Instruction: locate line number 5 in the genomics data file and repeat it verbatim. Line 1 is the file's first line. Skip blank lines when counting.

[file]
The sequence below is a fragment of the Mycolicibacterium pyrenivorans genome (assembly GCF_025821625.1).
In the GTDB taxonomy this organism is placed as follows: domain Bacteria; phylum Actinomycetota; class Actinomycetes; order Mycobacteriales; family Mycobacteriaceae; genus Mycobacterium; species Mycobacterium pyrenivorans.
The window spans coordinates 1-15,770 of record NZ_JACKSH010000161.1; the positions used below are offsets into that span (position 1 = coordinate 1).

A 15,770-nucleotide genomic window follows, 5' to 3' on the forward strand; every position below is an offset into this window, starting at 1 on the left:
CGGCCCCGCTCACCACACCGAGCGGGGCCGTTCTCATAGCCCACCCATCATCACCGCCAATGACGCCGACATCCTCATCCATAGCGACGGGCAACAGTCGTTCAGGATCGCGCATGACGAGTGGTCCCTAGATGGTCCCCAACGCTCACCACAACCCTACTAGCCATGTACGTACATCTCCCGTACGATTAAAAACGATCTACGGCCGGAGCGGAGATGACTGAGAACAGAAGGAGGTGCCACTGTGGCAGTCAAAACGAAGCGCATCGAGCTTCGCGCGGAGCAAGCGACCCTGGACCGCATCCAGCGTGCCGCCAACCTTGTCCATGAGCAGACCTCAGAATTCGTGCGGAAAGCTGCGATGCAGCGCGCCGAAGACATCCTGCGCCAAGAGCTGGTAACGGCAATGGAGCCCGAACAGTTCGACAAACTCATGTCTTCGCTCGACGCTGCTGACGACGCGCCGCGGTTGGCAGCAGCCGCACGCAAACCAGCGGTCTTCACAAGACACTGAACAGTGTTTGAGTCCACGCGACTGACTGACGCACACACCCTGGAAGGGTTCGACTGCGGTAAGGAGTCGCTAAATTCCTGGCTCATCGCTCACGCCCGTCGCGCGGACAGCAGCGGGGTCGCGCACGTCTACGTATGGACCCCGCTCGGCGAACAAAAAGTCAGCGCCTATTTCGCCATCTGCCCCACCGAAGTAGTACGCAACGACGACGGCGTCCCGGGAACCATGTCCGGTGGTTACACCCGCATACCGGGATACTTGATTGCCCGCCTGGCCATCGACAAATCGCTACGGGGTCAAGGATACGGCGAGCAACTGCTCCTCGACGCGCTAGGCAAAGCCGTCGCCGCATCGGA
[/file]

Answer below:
CGGCCCCGCTCACCACACCGAGCGGGGCCGTTCTCATAGCCCACCCATCATCACCGCCAATGACGCCGACATCCTCATCCATAGCGACGGGCAACAGTCGTTCAGGATCGCGCATGACGAGTGGTCCCTAGATGGTCCCCAACGCTCACCACAACCCTACTAGCCATGTACGTACATCTCCCGTACGATTAAAAACGATCTACGGCCGGAGCGGAGATGACTGAGAACAGAAGGAGGTGCCACTGTGGCAGTCAAAACGAAGCGCATCGAGCTTCGCGCGGAGCAAGCGACCCTGGACCGCATCCAGCGTGCCGCCAACCTTGTCCATGAGCAGACCTCAGAATTCGTGCGGAAAGCTGCGATGCAGCGCGCCGAAGACATCCTGCGCCAAGAGCTGGTAACGGCAATGGAGCCCGAACAGTTCGACAAACTCATGTCTTCGCTCGACGCTGCTGACGACGCGCCGCGGTTGGCAGCAGCCGCACGCAAACCAGCGGTCTTCACAAGACACTGAACAGTGTTTGAGTCCACGCGACTGACTGACGCACACACCCTGGAAGGGTTCGACTGCGGTAAGGAGTCGCTAAATTCCTGGCTCATCGCTCACGCCCGTCGCGCGGACAGCAGCGGGGTCGCGCACGTCTACGTATGGACCCCGCTCGGCGAACAAAAAGTCAGCGCCTATTTCGCCATCTGCCCCACCGAAGTAGTACGCAACGACGACGGCGTCCCGGGAACCATGTCCGGTGGTTACACCCGCATACCGGGATACTTGATTGCCCGCCTGGCCATCGACAAATCGCTACGGGGTCAAGGATACGGCGAGCAACTGCTCCTCGACGCGCTAGGCAAAGCCGTCGCCGCATCGGA